Not true! Because it is a regulated profession and involves a specific math-set, an accounting career does generally require a degree, especially for more advanced positions. Finance, however, is not the calculation of funds (as accounting is), but the strategic use of funds. This means a candidate can often be taught the principles of finance on the job, but the asset of a finance professional is their critical thinking and problem-solving skills. These can be gained from any liberal arts degree that teaches the student to connect disparate ideas and think comparatively.

"Phone work is for people without a college degree."

We live in a virtual world, now more than ever in 2021. This means that many jobs take place entirely via phone conversations. It pays to examine jobs closely that look like “call center” jobs. Some likely will be, but others might be more complex roles that happen to take place primarily over the phone. Examples include financial advising, product sales/support, insurance claims management, or IT.

"An MBA is good for anyone who’s interested in business."

They’re great, but not always the right choice for everyone. An MBA is an excellent addition to a resume when it is pursued with purpose. Simply put, completing an MBA program does not guarantee you a pay raise or a Wall Street job. MBA programs are designed to augment and focus an already-existing business knowledge. Most MBA programs strongly encourage candidates to spend a few years in the workforce to best prepare them for the coursework of an MBA program.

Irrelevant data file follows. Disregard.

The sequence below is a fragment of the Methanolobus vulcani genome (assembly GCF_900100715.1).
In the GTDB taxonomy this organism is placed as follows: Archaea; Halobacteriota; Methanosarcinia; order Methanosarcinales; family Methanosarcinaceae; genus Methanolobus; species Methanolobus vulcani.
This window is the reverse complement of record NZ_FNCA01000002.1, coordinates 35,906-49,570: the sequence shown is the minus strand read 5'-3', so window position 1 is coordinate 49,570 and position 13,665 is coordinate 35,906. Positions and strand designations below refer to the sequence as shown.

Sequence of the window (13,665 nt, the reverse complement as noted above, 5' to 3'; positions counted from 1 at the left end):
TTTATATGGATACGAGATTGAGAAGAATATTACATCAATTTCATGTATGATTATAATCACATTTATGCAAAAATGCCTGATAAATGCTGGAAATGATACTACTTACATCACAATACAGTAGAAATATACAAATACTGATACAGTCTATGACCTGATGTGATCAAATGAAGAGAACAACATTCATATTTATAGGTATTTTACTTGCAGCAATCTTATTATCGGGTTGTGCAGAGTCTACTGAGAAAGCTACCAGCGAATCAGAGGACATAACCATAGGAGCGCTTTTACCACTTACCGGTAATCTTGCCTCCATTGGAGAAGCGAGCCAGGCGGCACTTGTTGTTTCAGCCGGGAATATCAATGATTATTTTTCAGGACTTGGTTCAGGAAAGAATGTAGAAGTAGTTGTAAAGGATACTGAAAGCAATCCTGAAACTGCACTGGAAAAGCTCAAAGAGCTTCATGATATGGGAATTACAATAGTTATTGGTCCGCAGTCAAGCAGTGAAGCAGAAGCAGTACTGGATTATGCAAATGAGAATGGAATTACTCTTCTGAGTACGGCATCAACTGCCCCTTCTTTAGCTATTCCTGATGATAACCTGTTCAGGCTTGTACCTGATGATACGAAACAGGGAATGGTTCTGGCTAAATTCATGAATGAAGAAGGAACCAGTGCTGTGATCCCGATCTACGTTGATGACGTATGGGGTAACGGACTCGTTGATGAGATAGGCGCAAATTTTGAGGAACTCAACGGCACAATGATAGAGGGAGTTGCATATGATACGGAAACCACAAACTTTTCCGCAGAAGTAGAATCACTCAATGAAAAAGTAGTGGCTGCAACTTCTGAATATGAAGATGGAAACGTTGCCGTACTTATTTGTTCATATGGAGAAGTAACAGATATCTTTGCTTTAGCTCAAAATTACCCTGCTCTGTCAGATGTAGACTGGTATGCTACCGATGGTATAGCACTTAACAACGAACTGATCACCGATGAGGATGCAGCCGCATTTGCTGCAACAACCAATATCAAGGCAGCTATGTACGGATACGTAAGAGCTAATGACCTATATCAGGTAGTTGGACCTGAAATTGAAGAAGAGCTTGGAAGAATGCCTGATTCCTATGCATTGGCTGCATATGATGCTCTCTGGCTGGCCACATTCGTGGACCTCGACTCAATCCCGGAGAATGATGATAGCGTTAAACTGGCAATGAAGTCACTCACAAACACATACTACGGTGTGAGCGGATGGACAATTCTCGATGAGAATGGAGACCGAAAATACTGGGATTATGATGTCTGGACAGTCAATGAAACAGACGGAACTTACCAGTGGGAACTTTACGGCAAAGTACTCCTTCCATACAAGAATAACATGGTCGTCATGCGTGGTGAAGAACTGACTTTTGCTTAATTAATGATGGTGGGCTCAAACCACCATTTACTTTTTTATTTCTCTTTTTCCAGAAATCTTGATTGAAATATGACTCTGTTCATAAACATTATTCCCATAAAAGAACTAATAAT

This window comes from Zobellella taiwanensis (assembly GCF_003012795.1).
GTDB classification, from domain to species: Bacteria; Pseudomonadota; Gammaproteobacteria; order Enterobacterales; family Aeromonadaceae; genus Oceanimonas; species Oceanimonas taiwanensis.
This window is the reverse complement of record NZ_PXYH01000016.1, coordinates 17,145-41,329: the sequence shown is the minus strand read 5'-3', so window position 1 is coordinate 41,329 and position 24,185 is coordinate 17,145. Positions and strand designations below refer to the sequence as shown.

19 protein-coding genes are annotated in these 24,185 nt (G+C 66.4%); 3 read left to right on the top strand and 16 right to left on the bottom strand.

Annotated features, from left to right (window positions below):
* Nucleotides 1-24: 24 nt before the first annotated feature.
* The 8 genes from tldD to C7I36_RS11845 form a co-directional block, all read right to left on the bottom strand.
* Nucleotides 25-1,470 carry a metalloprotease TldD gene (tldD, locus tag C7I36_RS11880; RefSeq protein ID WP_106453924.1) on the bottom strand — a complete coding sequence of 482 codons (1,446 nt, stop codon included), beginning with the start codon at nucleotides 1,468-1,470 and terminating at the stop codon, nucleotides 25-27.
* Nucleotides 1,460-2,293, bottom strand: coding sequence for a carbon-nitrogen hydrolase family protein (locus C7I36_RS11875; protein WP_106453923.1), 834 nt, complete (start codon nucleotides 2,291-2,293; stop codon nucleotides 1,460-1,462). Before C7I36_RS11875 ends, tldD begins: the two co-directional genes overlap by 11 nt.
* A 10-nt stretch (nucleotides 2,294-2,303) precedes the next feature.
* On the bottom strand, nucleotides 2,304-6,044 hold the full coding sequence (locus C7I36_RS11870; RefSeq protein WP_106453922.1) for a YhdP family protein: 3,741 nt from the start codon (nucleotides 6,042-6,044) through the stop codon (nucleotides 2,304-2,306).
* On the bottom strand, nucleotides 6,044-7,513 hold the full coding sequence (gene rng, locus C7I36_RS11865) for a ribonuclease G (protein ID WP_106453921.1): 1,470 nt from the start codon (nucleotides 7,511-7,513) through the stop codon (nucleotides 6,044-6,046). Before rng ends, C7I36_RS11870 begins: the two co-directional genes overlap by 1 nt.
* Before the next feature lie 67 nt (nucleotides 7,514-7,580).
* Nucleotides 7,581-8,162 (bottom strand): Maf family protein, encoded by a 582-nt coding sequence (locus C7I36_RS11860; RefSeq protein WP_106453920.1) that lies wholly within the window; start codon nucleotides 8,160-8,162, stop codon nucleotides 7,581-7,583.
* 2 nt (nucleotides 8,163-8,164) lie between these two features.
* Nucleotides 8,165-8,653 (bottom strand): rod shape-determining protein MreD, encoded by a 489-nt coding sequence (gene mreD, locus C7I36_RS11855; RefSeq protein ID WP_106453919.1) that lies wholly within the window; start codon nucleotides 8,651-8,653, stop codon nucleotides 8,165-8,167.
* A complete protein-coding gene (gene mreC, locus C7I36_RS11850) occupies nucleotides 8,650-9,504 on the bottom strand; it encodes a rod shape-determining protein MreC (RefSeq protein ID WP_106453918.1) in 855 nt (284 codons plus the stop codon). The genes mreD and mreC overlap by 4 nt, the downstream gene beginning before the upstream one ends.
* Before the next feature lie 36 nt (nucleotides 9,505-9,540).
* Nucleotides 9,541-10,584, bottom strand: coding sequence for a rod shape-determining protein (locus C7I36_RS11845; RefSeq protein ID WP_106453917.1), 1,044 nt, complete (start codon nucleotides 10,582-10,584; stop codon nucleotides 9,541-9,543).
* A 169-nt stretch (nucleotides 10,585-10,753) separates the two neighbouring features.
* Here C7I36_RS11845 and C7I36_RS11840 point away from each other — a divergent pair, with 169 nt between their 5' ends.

"I don’t have any experience to qualify for a job in business."

The business field is possibly the most flexible of career paths to begin. Many entry-level jobs require a baseline proficiency of administrative, communication and problem-solving skills which can be met by a variety of experience that students gain through their college career. The trick for you as a student is to explain to others why your experience is transferable. If you can make the connections clear enough, you can make a good case for your candidacy for more positions than you think!

"There are focused business career paths."